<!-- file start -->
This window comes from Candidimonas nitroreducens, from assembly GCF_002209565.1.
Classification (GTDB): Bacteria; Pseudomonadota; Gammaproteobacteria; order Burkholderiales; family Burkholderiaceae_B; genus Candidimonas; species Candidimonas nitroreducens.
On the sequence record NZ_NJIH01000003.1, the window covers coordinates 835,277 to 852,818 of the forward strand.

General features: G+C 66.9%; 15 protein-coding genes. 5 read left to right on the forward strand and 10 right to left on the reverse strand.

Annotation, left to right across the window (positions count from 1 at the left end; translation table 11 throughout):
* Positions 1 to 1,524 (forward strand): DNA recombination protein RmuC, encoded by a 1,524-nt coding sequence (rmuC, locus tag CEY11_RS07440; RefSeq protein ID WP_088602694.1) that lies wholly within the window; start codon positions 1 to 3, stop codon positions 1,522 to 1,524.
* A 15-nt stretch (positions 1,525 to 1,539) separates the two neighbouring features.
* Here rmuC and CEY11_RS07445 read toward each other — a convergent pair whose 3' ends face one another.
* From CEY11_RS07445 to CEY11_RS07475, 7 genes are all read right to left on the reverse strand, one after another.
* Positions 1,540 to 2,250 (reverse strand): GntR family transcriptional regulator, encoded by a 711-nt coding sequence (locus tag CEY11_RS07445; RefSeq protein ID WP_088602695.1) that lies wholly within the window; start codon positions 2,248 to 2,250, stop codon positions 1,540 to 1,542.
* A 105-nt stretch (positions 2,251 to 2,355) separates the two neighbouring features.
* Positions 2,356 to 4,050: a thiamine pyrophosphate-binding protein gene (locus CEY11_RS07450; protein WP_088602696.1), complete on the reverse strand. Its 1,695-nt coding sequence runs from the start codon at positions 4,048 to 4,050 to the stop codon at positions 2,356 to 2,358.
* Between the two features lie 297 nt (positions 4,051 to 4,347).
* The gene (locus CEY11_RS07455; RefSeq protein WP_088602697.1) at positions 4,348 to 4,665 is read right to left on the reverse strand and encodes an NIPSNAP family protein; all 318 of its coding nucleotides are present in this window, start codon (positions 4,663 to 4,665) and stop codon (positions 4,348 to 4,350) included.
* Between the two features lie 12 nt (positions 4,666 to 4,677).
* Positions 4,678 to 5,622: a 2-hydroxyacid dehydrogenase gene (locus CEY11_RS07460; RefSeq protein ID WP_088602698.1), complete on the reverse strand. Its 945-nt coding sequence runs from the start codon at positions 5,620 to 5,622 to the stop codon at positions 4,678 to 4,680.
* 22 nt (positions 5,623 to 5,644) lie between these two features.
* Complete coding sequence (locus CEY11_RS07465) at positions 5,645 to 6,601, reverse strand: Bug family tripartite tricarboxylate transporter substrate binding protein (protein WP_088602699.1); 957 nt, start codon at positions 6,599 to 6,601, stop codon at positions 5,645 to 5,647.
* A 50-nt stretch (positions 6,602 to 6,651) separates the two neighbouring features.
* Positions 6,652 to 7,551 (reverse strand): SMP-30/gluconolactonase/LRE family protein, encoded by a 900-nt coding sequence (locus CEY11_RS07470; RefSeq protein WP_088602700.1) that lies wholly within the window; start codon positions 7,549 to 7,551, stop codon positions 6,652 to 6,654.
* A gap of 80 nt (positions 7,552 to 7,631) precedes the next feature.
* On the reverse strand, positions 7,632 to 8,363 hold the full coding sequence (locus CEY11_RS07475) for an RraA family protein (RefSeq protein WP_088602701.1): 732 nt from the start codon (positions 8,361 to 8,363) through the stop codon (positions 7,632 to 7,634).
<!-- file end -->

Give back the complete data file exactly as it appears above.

This window comes from Candidimonas nitroreducens, from assembly GCF_002209565.1.
Classification (GTDB): Bacteria; Pseudomonadota; Gammaproteobacteria; order Burkholderiales; family Burkholderiaceae_B; genus Candidimonas; species Candidimonas nitroreducens.
On the sequence record NZ_NJIH01000003.1, the window covers coordinates 835,277 to 852,818 of the forward strand.

General features: G+C 66.9%; 15 protein-coding genes. 5 read left to right on the forward strand and 10 right to left on the reverse strand.

Annotation, left to right across the window (positions count from 1 at the left end; translation table 11 throughout):
* Positions 1 to 1,524 (forward strand): DNA recombination protein RmuC, encoded by a 1,524-nt coding sequence (rmuC, locus tag CEY11_RS07440; RefSeq protein ID WP_088602694.1) that lies wholly within the window; start codon positions 1 to 3, stop codon positions 1,522 to 1,524.
* A 15-nt stretch (positions 1,525 to 1,539) separates the two neighbouring features.
* Here rmuC and CEY11_RS07445 read toward each other — a convergent pair whose 3' ends face one another.
* From CEY11_RS07445 to CEY11_RS07475, 7 genes are all read right to left on the reverse strand, one after another.
* Positions 1,540 to 2,250 (reverse strand): GntR family transcriptional regulator, encoded by a 711-nt coding sequence (locus tag CEY11_RS07445; RefSeq protein ID WP_088602695.1) that lies wholly within the window; start codon positions 2,248 to 2,250, stop codon positions 1,540 to 1,542.
* A 105-nt stretch (positions 2,251 to 2,355) separates the two neighbouring features.
* Positions 2,356 to 4,050: a thiamine pyrophosphate-binding protein gene (locus CEY11_RS07450; protein WP_088602696.1), complete on the reverse strand. Its 1,695-nt coding sequence runs from the start codon at positions 4,048 to 4,050 to the stop codon at positions 2,356 to 2,358.
* Between the two features lie 297 nt (positions 4,051 to 4,347).
* The gene (locus CEY11_RS07455; RefSeq protein WP_088602697.1) at positions 4,348 to 4,665 is read right to left on the reverse strand and encodes an NIPSNAP family protein; all 318 of its coding nucleotides are present in this window, start codon (positions 4,663 to 4,665) and stop codon (positions 4,348 to 4,350) included.
* Between the two features lie 12 nt (positions 4,666 to 4,677).
* Positions 4,678 to 5,622: a 2-hydroxyacid dehydrogenase gene (locus CEY11_RS07460; RefSeq protein ID WP_088602698.1), complete on the reverse strand. Its 945-nt coding sequence runs from the start codon at positions 5,620 to 5,622 to the stop codon at positions 4,678 to 4,680.
* 22 nt (positions 5,623 to 5,644) lie between these two features.
* Complete coding sequence (locus CEY11_RS07465) at positions 5,645 to 6,601, reverse strand: Bug family tripartite tricarboxylate transporter substrate binding protein (protein WP_088602699.1); 957 nt, start codon at positions 6,599 to 6,601, stop codon at positions 5,645 to 5,647.
* A 50-nt stretch (positions 6,602 to 6,651) separates the two neighbouring features.
* Positions 6,652 to 7,551 (reverse strand): SMP-30/gluconolactonase/LRE family protein, encoded by a 900-nt coding sequence (locus CEY11_RS07470; RefSeq protein WP_088602700.1) that lies wholly within the window; start codon positions 7,549 to 7,551, stop codon positions 6,652 to 6,654.
* A gap of 80 nt (positions 7,552 to 7,631) precedes the next feature.
* On the reverse strand, positions 7,632 to 8,363 hold the full coding sequence (locus CEY11_RS07475) for an RraA family protein (RefSeq protein WP_088602701.1): 732 nt from the start codon (positions 8,361 to 8,363) through the stop codon (positions 7,632 to 7,634).